Photography School in New York or London?
November 11, 2011 8:55 AM   Subscribe

My Korean friend wants to major in photography, either in New York or London. She thinks London is better for photojournalism, and is enticed by easy access to the rest of Europe. She believes New York is better for fashion photography, but that's about it. Does anyone have firsthand knowledge about this?

I'm sure both New York and London both have excellent photography schools, but is one better than the other for photojournalism or fashion photography?

And, London boasts fairly easy access to other parts of Europe. I know this is not really related to photography, but that she just likes to idea of being able to travel (I think that's the biggest reason why she wants to study in London).

Does New York have any big draws such as this?

In the end, I don't think the differences are that great. It's just a matter of what she wants more. I'm just trying to give her as much information as possible.

If you have any words of wisdom I'd really appreciate it.

posted by jykmf to Education (11 answers total)
Your friend should get in touch with the international student's offices for the NYC schools she's interested in. I assume that is Parsons and NYU.
posted by dfriedman at 9:01 AM on November 11, 2011

Sorry--I meant to add: contacting the schools directly will give her a lot of information about program offerings, expenses, visa issues, etc.
posted by dfriedman at 9:03 AM on November 11, 2011

If she's not astoundingly rich (which she might be, I'm not judging), I think a big consideration is that college is significantly cheaper in London than it is in New York.

New York art schools are also better for "art" photography that is neither fashion nor photojournalism.

Other schools in NY to look at include the School of Visual Arts, Cooper Union, Columbia, and Pratt.
posted by Jon_Evil at 9:10 AM on November 11, 2011

This might not be what she wants to hear, but majoring in Photography in college doesn't actually mean employment in either area. Working as an assistant, however lowly, to a well-known photographer, is a more direct path to employment.
posted by Ideefixe at 9:11 AM on November 11, 2011 [1 favorite]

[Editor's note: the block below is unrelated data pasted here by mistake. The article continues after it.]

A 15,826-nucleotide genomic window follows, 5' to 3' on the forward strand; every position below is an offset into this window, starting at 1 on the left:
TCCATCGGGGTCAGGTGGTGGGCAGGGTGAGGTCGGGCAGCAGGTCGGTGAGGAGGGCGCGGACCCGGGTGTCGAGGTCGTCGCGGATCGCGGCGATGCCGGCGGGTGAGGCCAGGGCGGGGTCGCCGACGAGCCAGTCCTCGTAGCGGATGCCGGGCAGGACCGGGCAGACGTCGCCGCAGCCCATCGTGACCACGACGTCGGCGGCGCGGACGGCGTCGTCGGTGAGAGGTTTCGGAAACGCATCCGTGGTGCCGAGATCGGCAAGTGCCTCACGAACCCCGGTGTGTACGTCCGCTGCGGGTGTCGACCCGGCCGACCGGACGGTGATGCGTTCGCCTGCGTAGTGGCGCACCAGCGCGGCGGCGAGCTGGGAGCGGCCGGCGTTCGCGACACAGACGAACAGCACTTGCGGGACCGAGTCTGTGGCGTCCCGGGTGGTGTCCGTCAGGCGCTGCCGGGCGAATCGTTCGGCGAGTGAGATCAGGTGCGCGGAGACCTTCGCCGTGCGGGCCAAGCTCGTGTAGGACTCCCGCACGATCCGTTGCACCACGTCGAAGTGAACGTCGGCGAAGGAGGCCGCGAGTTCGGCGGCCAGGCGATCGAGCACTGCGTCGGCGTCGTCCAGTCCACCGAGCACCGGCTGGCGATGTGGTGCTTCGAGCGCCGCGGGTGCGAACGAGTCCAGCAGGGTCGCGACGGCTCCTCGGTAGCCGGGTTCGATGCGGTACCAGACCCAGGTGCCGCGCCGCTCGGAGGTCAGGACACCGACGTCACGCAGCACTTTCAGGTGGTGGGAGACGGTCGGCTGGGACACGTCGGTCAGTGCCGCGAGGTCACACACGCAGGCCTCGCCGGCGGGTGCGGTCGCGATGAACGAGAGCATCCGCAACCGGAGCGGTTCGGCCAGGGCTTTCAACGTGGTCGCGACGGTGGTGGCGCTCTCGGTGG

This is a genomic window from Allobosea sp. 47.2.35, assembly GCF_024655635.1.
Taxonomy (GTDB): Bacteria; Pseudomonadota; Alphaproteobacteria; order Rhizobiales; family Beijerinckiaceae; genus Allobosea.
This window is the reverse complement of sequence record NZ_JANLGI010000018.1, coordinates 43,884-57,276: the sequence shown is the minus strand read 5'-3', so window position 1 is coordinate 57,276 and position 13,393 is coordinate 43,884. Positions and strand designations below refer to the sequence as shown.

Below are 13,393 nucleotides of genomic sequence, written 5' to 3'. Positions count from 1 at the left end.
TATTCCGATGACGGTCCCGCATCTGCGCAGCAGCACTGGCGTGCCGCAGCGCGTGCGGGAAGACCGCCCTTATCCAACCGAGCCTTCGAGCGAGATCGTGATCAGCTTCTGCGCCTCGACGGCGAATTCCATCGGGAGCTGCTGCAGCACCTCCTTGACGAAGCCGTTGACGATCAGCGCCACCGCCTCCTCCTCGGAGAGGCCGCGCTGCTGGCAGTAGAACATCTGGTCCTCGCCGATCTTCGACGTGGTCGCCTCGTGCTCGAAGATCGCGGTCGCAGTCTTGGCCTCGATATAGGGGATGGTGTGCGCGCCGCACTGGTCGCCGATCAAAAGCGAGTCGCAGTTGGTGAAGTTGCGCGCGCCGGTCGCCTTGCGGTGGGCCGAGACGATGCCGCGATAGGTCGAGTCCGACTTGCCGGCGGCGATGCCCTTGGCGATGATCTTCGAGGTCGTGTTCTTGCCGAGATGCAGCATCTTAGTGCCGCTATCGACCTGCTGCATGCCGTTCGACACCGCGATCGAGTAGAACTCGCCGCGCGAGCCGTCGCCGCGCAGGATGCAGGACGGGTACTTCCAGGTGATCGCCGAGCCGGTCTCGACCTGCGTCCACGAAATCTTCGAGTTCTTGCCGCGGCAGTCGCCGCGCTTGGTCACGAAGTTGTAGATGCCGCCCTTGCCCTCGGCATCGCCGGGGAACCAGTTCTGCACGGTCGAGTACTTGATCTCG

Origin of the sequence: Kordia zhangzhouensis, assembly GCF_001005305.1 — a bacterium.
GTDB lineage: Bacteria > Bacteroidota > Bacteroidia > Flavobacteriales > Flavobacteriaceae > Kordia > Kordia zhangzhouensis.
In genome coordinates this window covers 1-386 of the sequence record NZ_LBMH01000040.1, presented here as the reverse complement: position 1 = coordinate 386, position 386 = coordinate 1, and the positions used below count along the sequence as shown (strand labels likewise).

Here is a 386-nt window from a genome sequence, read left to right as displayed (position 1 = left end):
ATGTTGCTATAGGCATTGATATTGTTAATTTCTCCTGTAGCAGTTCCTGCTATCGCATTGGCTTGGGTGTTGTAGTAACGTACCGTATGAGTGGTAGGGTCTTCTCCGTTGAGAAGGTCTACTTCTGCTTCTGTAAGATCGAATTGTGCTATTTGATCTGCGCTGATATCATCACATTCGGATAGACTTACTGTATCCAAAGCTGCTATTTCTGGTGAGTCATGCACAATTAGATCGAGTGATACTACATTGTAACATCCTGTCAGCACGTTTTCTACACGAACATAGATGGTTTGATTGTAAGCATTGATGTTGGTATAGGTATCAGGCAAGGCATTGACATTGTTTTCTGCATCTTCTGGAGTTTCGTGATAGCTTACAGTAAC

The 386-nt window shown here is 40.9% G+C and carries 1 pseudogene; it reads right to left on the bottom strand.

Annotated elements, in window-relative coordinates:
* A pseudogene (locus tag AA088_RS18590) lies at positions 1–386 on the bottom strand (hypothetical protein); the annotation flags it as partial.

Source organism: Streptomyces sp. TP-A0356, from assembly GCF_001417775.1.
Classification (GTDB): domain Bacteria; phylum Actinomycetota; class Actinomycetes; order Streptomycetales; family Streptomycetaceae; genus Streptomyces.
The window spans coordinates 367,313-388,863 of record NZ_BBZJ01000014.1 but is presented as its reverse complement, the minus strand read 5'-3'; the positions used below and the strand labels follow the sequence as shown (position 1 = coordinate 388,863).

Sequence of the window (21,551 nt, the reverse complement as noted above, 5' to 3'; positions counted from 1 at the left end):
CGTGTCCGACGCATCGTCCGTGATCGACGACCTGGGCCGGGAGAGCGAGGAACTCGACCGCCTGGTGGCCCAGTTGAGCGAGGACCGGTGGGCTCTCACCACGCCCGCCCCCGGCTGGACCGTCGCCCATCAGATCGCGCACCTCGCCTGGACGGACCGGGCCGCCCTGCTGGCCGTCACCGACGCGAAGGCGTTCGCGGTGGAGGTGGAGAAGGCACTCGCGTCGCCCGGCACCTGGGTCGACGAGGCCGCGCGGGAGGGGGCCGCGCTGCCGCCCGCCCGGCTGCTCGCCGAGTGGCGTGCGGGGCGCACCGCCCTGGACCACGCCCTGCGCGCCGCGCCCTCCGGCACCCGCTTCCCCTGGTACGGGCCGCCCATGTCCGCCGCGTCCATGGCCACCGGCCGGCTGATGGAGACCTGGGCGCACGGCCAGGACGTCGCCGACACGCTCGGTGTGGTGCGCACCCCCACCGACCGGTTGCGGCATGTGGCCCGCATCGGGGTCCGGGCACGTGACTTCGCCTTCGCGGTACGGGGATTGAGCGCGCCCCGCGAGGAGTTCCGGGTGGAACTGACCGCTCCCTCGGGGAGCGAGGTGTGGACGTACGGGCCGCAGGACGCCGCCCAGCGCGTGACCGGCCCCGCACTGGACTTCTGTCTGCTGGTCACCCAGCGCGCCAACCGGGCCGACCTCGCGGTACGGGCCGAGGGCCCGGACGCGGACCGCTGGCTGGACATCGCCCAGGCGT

Ideefixe, I think that's true for the most part, unless you impress one of your teachers at art school who has the power to not only become your mentor, but introduce you to his gallery (or photojournalistic equivalent). An old friend has become a semi-well known photographer. He had/has tremendous drive, ambition and talent, but he also had a professor who was a significant photographer that introduced him to his gallerist, etc. etc. If I were your friend, I personally would look at the teaching staff, including guest adjuncts, at the schools that I was considering for those whose work most resonated with me, whose career path. Then I'd work my ass off and hope that my talent would spark an interest, opportunities and important contacts. Whether that's in NYC or London or some rural outpost shouldn't matter if she truly wants to be a successful photojournalist, because if she is successful, she'll most likely have (paid) experiences to travel. If she's wealthy and this is just a hobby/vanity pursuit, then she should go to school in London since that seems to be her preference.
posted by kaybdc at 9:23 AM on November 11, 2011

New York's international center of photography has a graduate program and I know that undergrads at several colleges can take classes for credit as well
posted by shothotbot at 9:57 AM on November 11, 2011

She should also look into FIT (Fashion Institute of Technology) in New York, which has a great photography program, very commercially-focused and with a great reputation.

Frankly, the better NYC programs are very selective. I don't know about London. She should probably apply to programs that are a good fit in both cities. Her acceptances might make the decision for her.

Good luck to her.
posted by the young rope-rider at 10:03 AM on November 11, 2011

I forgot to mention that the ICP considers itself pretty solidly in the photojournalism tradition.
posted by shothotbot at 11:31 AM on November 11, 2011